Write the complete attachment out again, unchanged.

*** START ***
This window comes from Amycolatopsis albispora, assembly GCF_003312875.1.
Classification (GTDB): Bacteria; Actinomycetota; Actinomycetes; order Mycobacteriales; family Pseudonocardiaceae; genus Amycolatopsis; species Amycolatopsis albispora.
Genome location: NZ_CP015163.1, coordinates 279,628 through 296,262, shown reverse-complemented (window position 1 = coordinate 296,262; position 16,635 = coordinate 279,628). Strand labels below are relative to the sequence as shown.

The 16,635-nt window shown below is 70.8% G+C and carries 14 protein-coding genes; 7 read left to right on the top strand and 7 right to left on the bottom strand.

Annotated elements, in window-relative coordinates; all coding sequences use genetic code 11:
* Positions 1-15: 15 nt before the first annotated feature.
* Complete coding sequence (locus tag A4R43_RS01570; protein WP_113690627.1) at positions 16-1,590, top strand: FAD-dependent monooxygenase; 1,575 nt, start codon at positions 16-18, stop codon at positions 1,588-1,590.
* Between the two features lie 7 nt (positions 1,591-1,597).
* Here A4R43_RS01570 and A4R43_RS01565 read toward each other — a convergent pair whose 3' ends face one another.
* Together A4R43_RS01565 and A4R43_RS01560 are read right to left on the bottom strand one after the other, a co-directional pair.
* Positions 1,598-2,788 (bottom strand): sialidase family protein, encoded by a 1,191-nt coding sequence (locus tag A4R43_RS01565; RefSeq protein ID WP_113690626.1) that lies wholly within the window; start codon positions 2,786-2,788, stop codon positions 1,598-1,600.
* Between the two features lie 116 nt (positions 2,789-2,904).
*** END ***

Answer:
This window comes from Amycolatopsis albispora, assembly GCF_003312875.1.
Classification (GTDB): Bacteria; Actinomycetota; Actinomycetes; order Mycobacteriales; family Pseudonocardiaceae; genus Amycolatopsis; species Amycolatopsis albispora.
Genome location: NZ_CP015163.1, coordinates 279,628 through 296,262, shown reverse-complemented (window position 1 = coordinate 296,262; position 16,635 = coordinate 279,628). Strand labels below are relative to the sequence as shown.

The 16,635-nt window shown below is 70.8% G+C and carries 14 protein-coding genes; 7 read left to right on the top strand and 7 right to left on the bottom strand.

Annotated elements, in window-relative coordinates; all coding sequences use genetic code 11:
* Positions 1-15: 15 nt before the first annotated feature.
* Complete coding sequence (locus tag A4R43_RS01570; protein WP_113690627.1) at positions 16-1,590, top strand: FAD-dependent monooxygenase; 1,575 nt, start codon at positions 16-18, stop codon at positions 1,588-1,590.
* Between the two features lie 7 nt (positions 1,591-1,597).
* Here A4R43_RS01570 and A4R43_RS01565 read toward each other — a convergent pair whose 3' ends face one another.
* Together A4R43_RS01565 and A4R43_RS01560 are read right to left on the bottom strand one after the other, a co-directional pair.
* Positions 1,598-2,788 (bottom strand): sialidase family protein, encoded by a 1,191-nt coding sequence (locus tag A4R43_RS01565; RefSeq protein ID WP_113690626.1) that lies wholly within the window; start codon positions 2,786-2,788, stop codon positions 1,598-1,600.
* Between the two features lie 116 nt (positions 2,789-2,904).